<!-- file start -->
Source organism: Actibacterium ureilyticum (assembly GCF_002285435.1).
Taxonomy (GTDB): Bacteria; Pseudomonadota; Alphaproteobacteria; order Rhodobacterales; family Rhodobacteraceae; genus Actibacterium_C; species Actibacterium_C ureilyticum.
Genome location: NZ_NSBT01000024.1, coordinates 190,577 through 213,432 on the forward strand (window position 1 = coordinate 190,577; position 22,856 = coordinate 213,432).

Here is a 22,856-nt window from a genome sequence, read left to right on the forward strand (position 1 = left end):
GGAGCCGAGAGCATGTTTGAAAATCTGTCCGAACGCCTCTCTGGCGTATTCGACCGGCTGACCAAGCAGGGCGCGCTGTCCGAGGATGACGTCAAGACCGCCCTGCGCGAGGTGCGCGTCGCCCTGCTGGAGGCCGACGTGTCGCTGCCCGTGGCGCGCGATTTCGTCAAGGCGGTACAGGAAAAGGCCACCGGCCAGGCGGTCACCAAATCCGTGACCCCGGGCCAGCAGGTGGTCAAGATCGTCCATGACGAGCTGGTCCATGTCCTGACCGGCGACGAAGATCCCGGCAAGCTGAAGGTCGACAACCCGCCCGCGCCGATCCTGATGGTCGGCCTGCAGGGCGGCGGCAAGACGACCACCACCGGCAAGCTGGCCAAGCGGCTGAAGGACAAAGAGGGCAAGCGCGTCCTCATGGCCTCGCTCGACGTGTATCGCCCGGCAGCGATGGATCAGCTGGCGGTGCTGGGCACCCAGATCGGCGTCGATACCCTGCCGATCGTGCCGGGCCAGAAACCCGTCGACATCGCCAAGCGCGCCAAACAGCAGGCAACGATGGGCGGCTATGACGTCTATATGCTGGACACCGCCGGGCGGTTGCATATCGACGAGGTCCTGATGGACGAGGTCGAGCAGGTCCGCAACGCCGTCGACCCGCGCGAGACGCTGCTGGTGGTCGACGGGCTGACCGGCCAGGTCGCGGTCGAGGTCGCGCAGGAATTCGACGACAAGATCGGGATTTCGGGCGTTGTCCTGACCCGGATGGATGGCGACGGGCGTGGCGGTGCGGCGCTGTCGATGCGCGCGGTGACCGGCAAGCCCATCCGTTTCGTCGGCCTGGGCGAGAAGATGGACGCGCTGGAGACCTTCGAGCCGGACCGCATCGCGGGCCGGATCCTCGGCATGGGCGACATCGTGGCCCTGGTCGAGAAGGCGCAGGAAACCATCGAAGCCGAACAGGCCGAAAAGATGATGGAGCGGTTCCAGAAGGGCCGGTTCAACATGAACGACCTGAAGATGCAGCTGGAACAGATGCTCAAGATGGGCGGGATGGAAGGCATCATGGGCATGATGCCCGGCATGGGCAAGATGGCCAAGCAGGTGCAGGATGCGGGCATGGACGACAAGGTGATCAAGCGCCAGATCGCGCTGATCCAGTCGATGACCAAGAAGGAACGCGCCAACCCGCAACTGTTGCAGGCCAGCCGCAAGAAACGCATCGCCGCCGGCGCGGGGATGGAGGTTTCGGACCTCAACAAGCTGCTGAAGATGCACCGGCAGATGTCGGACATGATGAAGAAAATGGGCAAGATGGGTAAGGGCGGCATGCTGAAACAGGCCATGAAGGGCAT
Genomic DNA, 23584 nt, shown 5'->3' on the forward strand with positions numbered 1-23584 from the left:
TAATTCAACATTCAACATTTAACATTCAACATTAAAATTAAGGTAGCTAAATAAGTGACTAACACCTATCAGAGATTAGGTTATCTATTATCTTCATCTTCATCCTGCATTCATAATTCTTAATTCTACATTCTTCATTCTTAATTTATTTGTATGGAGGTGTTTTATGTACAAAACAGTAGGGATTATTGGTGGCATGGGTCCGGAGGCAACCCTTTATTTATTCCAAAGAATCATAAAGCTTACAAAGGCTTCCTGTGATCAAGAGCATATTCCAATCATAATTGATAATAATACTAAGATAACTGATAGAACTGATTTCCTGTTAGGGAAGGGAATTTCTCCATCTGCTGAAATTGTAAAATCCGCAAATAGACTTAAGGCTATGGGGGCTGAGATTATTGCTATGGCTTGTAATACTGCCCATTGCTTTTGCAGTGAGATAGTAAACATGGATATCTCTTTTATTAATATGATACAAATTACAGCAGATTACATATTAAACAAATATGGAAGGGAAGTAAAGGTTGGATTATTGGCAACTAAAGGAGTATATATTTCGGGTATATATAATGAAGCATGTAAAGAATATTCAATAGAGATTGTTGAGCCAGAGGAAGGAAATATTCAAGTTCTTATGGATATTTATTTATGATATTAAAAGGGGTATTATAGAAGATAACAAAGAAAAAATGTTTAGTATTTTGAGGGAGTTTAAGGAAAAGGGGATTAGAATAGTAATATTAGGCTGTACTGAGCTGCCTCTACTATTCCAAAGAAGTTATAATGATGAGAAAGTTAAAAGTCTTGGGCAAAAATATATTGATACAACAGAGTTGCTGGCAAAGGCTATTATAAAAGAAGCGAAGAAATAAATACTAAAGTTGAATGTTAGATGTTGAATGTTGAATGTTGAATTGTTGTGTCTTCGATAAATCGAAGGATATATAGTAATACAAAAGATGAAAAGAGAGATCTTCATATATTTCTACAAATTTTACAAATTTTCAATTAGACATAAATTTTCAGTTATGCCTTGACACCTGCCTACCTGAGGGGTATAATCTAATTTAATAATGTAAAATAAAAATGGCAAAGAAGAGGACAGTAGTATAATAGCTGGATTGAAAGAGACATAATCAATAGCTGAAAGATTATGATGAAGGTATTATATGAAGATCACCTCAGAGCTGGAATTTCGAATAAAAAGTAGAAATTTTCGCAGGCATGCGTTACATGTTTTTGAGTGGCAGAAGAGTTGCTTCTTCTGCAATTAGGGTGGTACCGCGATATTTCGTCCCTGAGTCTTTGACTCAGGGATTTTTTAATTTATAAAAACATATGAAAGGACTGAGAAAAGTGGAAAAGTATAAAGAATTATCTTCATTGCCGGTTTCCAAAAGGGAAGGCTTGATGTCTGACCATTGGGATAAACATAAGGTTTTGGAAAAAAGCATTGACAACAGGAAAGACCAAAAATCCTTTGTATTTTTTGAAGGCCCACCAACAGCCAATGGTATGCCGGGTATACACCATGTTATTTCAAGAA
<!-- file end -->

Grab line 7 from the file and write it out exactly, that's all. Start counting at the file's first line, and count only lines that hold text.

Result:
TAATTCAACATTCAACATTTAACATTCAACATTAAAATTAAGGTAGCTAAATAAGTGACTAACACCTATCAGAGATTAGGTTATCTATTATCTTCATCTTCATCCTGCATTCATAATTCTTAATTCTACATTCTTCATTCTTAATTTATTTGTATGGAGGTGTTTTATGTACAAAACAGTAGGGATTATTGGTGGCATGGGTCCGGAGGCAACCCTTTATTTATTCCAAAGAATCATAAAGCTTACAAAGGCTTCCTGTGATCAAGAGCATATTCCAATCATAATTGATAATAATACTAAGATAACTGATAGAACTGATTTCCTGTTAGGGAAGGGAATTTCTCCATCTGCTGAAATTGTAAAATCCGCAAATAGACTTAAGGCTATGGGGGCTGAGATTATTGCTATGGCTTGTAATACTGCCCATTGCTTTTGCAGTGAGATAGTAAACATGGATATCTCTTTTATTAATATGATACAAATTACAGCAGATTACATATTAAACAAATATGGAAGGGAAGTAAAGGTTGGATTATTGGCAACTAAAGGAGTATATATTTCGGGTATATATAATGAAGCATGTAAAGAATATTCAATAGAGATTGTTGAGCCAGAGGAAGGAAATATTCAAGTTCTTATGGATATTTATTTATGATATTAAAAGGGGTATTATAGAAGATAACAAAGAAAAAATGTTTAGTATTTTGAGGGAGTTTAAGGAAAAGGGGATTAGAATAGTAATATTAGGCTGTACTGAGCTGCCTCTACTATTCCAAAGAAGTTATAATGATGAGAAAGTTAAAAGTCTTGGGCAAAAATATATTGATACAACAGAGTTGCTGGCAAAGGCTATTATAAAAGAAGCGAAGAAATAAATACTAAAGTTGAATGTTAGATGTTGAATGTTGAATGTTGAATTGTTGTGTCTTCGATAAATCGAAGGATATATAGTAATACAAAAGATGAAAAGAGAGATCTTCATATATTTCTACAAATTTTACAAATTTTCAATTAGACATAAATTTTCAGTTATGCCTTGACACCTGCCTACCTGAGGGGTATAATCTAATTTAATAATGTAAAATAAAAATGGCAAAGAAGAGGACAGTAGTATAATAGCTGGATTGAAAGAGACATAATCAATAGCTGAAAGATTATGATGAAGGTATTATATGAAGATCACCTCAGAGCTGGAATTTCGAATAAAAAGTAGAAATTTTCGCAGGCATGCGTTACATGTTTTTGAGTGGCAGAAGAGTTGCTTCTTCTGCAATTAGGGTGGTACCGCGATATTTCGTCCCTGAGTCTTTGACTCAGGGATTTTTTAATTTATAAAAACATATGAAAGGACTGAGAAAAGTGGAAAAGTATAAAGAATTATCTTCATTGCCGGTTTCCAAAAGGGAAGGCTTGATGTCTGACCATTGGGATAAACATAAGGTTTTGGAAAAAAGCATTGACAACAGGAAAGACCAAAAATCCTTTGTATTTTTTGAAGGCCCACCAACAGCCAATGGTATGCCGGGTATACACCATGTTATTTCAAGAA